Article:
The bus halted at Alibag at 9am today morning, and the aged gentleman who was my companion for the three-hour journey from Bombay asked in surprise, "Leaving already?" We had grown close in that time, and for that we had to thank the State Transport bus. We held on to each other for support as the bus banked both ways along the rolling hills, and rose off our seats as the bus hurtled over speed bumps, and braced the other as much for them as ourselves as we crashed back on to wooden seats. Our sore behinds bonded us.
We said goodbye, and I never saw him again.
A little later, after examining a room in a shady hotel (walls painted blue, spy camera behind mirror, etc.), I had a brief chat with a restaurant owner. Before he got talking about the forts and the beaches and the Birla temple, I asked him what he did for fun. He looked around helplessly until his eyes met his father's. "We do the same things that you do in the city," his father announced. "We come to work, we work, we go home from work." A quick thanks and I headed off to do some touristy things. Somehow I stumbled into a village and had another chat about corruption (why are all my conversations in obscure places about corruption?) with a Koli fisherman, whose friends - by screaming until I realised that there was more to their calls than a request for photographs - prevented me from walking into a pack of wild dogs.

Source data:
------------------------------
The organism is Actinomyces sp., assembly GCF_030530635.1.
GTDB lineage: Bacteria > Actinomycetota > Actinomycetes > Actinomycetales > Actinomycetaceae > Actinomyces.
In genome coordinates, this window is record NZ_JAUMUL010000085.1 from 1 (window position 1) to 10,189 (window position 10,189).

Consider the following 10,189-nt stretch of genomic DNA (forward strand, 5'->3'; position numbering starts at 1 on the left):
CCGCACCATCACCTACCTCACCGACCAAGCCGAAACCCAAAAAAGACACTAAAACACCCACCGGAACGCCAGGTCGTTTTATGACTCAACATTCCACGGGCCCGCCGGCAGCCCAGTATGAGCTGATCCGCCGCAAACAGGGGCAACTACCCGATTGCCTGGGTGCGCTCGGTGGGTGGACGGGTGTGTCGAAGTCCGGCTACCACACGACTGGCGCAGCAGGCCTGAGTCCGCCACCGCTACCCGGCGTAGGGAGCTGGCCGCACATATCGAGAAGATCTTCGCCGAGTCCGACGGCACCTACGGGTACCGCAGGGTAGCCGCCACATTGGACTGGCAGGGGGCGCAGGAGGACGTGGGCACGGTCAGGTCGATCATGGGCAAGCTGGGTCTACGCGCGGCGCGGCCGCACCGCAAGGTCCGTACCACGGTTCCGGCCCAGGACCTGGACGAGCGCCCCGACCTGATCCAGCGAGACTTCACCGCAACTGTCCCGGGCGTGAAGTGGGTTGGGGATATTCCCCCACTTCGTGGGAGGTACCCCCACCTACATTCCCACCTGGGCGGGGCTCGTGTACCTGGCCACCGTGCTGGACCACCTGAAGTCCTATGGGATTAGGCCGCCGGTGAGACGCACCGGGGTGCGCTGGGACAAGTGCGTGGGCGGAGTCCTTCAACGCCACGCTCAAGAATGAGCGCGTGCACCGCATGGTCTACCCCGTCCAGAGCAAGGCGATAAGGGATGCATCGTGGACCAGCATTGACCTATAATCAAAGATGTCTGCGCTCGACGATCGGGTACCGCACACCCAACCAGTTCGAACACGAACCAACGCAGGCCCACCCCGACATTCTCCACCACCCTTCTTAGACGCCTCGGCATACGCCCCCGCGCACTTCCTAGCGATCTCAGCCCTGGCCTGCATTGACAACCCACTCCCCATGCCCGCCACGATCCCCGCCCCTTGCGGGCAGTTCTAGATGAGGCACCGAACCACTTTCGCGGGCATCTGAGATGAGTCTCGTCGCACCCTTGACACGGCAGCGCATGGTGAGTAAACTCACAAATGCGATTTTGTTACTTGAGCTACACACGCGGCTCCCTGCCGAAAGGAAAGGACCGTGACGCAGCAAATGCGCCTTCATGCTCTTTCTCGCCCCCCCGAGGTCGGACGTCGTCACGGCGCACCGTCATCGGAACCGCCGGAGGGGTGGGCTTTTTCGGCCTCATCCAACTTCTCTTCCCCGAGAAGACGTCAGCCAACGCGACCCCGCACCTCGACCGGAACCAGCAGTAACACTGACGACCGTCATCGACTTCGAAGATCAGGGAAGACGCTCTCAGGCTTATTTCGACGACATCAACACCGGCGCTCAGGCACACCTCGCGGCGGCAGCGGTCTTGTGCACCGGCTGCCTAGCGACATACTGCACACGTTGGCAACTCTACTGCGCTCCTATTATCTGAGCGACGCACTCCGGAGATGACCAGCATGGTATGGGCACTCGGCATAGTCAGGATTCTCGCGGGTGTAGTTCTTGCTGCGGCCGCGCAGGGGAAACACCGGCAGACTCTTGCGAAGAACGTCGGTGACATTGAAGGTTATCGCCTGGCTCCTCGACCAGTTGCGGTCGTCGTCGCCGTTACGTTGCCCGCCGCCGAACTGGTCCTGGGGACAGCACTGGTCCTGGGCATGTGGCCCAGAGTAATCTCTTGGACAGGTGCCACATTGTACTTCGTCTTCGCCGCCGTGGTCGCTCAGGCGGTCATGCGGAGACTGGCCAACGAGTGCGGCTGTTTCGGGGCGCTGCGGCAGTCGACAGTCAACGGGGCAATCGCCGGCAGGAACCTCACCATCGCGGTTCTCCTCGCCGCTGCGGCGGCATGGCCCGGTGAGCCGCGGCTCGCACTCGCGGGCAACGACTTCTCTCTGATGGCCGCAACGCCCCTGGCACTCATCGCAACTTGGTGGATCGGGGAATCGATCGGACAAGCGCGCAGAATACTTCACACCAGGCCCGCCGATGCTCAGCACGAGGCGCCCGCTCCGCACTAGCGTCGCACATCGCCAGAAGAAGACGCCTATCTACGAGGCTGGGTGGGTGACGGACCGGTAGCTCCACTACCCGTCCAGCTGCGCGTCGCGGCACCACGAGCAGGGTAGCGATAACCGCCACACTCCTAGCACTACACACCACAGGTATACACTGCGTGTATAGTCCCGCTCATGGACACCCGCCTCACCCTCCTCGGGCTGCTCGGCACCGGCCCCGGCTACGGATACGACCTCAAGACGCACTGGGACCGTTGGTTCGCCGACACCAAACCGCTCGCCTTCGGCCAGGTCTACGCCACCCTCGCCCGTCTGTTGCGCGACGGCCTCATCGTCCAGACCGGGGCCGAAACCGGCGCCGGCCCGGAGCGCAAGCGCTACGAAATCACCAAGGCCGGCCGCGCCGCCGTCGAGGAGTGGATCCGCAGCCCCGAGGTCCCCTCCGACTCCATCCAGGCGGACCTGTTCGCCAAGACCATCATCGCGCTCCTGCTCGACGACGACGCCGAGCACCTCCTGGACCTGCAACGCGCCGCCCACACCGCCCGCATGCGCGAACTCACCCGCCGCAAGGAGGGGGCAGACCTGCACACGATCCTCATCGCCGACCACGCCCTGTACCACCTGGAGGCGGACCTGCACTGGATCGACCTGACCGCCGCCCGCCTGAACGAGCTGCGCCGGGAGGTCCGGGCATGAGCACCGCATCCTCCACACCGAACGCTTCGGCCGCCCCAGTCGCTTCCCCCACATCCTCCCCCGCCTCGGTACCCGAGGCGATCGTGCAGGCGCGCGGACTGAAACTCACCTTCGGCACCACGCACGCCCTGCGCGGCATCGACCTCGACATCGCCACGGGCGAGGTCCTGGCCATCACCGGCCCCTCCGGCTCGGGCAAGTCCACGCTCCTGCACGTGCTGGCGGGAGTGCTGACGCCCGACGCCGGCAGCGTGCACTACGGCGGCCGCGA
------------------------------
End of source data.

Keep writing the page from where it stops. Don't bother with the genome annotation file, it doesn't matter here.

In the distance, going by what the fishermen say, I can see the silhouette of one of the ruined forts at Chaul. It seems to be on a hill, and is visible enough to evoke memories of fairytales. That's where I'll be tomorrow.